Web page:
You cannot come to Capri without taking the chairlift up to the highest point. The panoramic views over towards the Almalfi coast, Napoli peninsular, Vesuvius and Ischia are breathtaking. Plus there is the scenic and gentle ride to the top. Make sure it’s a clear day or, if you’re like us and the weather is overcast, be prepared to wait it out. It’s worth it, only 10 euros.
Blue Grotto (17 Euro p/p).
You have to time this right, calm seas and low tides are mandatory for tours to run.Be sure to check each morning at the information office at Marina Grande or Capri’s town centre to see if boat trips are operating. The meeting point for tour is at the Marina grande. The sea turns to silver inside this famous grotto.Certosa di San Giacomo (4 Euro).
A thirteenth century Carthusian monastery and garden perched on the edge of the cliffs edge overlooking the Faraglioni Rocks.
Villa San Michele (7 Euro).
Mountainside villa with stunning views of Marina Piccola, the bay that boasts one of Capri’s prettiest beaches.
Capri’s centre square
This is the heart of the community and is the most pleasant place to people watch or gaze at the sky as the sun sets behind the huge cliffs of central Capri.
Where to Stay in Capri
Capri’s cliffside villas, resorts and sumptuous B&B’s attract decadent holiday makers worldwide, therefore it is generally expensive. But for budget conscious travelers there is the option to stay at the family run “Villa Striano Capri,” feel secure knowing that Capri’s cheapest choice in accommodation is not far from the main town centre, is neatly set amongst a quaint orange grove and is incredibly clean and comfortable.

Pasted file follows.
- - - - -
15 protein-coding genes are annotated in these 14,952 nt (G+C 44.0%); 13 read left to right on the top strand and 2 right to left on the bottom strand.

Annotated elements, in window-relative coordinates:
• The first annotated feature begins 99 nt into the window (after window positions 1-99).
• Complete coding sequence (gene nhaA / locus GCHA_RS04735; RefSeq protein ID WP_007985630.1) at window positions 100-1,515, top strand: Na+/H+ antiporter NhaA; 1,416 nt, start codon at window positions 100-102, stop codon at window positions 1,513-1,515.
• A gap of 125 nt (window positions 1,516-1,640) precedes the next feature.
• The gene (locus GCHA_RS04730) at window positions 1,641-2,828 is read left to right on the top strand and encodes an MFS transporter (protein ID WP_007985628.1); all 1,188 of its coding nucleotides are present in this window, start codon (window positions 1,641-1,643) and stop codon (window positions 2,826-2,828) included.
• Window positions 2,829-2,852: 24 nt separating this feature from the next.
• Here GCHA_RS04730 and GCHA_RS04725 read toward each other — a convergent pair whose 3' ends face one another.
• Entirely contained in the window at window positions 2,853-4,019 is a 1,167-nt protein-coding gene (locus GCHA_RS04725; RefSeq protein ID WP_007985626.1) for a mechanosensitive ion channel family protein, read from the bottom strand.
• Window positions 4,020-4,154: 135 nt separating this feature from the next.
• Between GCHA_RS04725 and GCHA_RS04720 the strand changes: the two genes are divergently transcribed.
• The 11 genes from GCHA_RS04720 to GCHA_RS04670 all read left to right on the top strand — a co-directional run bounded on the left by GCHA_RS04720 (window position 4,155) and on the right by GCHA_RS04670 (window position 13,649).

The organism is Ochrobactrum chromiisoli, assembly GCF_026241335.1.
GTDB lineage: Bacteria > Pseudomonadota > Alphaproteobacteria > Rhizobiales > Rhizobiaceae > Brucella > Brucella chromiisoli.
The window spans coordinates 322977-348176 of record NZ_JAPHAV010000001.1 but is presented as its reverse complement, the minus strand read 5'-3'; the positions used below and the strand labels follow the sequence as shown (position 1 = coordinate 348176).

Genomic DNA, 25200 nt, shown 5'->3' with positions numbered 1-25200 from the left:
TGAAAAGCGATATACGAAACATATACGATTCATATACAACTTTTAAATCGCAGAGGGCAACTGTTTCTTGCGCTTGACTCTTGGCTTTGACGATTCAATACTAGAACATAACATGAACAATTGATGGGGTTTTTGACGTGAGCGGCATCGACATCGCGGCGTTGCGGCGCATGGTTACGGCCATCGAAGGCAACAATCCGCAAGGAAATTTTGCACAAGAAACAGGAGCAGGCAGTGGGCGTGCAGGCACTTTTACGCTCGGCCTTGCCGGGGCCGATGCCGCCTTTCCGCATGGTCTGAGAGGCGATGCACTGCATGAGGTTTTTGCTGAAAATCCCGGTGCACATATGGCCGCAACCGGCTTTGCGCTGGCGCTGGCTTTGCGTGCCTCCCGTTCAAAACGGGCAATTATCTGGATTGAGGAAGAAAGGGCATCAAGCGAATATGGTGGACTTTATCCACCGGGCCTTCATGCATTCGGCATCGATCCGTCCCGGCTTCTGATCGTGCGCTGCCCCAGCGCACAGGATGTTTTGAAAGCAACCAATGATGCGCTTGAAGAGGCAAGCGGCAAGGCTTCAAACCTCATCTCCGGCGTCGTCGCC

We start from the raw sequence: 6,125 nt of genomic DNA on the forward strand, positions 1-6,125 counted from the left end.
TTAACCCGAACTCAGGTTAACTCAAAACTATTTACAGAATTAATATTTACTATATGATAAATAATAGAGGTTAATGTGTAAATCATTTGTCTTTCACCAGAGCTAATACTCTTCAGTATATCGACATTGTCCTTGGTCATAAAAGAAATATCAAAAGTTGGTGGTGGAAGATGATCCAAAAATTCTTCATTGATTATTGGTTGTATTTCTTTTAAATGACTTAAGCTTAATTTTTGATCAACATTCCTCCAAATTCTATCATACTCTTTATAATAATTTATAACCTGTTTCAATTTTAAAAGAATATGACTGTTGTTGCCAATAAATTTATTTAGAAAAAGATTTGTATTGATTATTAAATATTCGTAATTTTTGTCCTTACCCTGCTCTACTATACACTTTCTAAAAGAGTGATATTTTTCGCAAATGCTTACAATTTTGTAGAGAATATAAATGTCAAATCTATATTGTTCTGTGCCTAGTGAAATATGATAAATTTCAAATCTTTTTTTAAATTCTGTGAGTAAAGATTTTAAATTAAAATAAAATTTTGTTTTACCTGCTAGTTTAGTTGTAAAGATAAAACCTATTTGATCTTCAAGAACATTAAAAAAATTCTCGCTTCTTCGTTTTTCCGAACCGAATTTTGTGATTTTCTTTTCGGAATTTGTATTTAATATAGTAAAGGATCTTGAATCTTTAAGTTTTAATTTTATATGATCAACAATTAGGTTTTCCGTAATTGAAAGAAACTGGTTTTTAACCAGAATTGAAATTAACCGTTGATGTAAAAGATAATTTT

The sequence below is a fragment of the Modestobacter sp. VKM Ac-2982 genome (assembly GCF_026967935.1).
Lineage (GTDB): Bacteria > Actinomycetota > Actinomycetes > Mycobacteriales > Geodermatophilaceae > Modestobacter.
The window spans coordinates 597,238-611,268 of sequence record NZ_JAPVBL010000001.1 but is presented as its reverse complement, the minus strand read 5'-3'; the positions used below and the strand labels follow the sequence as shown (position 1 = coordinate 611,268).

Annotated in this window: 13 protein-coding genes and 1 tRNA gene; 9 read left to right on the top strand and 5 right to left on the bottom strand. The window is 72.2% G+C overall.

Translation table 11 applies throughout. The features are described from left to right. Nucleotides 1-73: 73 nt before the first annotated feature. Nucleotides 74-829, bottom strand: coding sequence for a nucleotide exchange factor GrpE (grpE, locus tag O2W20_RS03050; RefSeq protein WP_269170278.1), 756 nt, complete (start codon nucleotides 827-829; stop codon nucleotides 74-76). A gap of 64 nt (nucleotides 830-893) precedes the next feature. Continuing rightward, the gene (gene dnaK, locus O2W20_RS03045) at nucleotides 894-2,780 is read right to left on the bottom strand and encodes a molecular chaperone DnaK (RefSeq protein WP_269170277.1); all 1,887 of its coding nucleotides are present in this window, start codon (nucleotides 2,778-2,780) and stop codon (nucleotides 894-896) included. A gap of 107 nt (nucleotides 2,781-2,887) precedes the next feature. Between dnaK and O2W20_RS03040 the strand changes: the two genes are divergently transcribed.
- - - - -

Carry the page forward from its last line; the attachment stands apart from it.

Via Marina Piccola, 26
Tel+39 081 8377850
Fax+39 081 0060336
http://www.capri.com/en/hotels provides a useful list of alternative villas and hotels found around Capri’s central town, just bear in mind that Capri becomes very busy in the high season and several options close during winter so booking ahead is a wise choice.
Finding how far your accommodation is from Capri centre is also useful as it will determine how far you have to walk with your luggage as vehicles are often restricted from entering the tiny cobbled alleyways.
Capri’s food culture has evolved from simple, locally grown ingredients which are still prevalent on the island today. It’s fresh summer salads and creative, resourceful use of abundant produce, Capri’s dishes continue to designate throughout Italy’s national cuisine. Visiting without tasting the origin of a few of Italy’s national dishes would be abominable. Here’s a little list to get your taste buds ticking.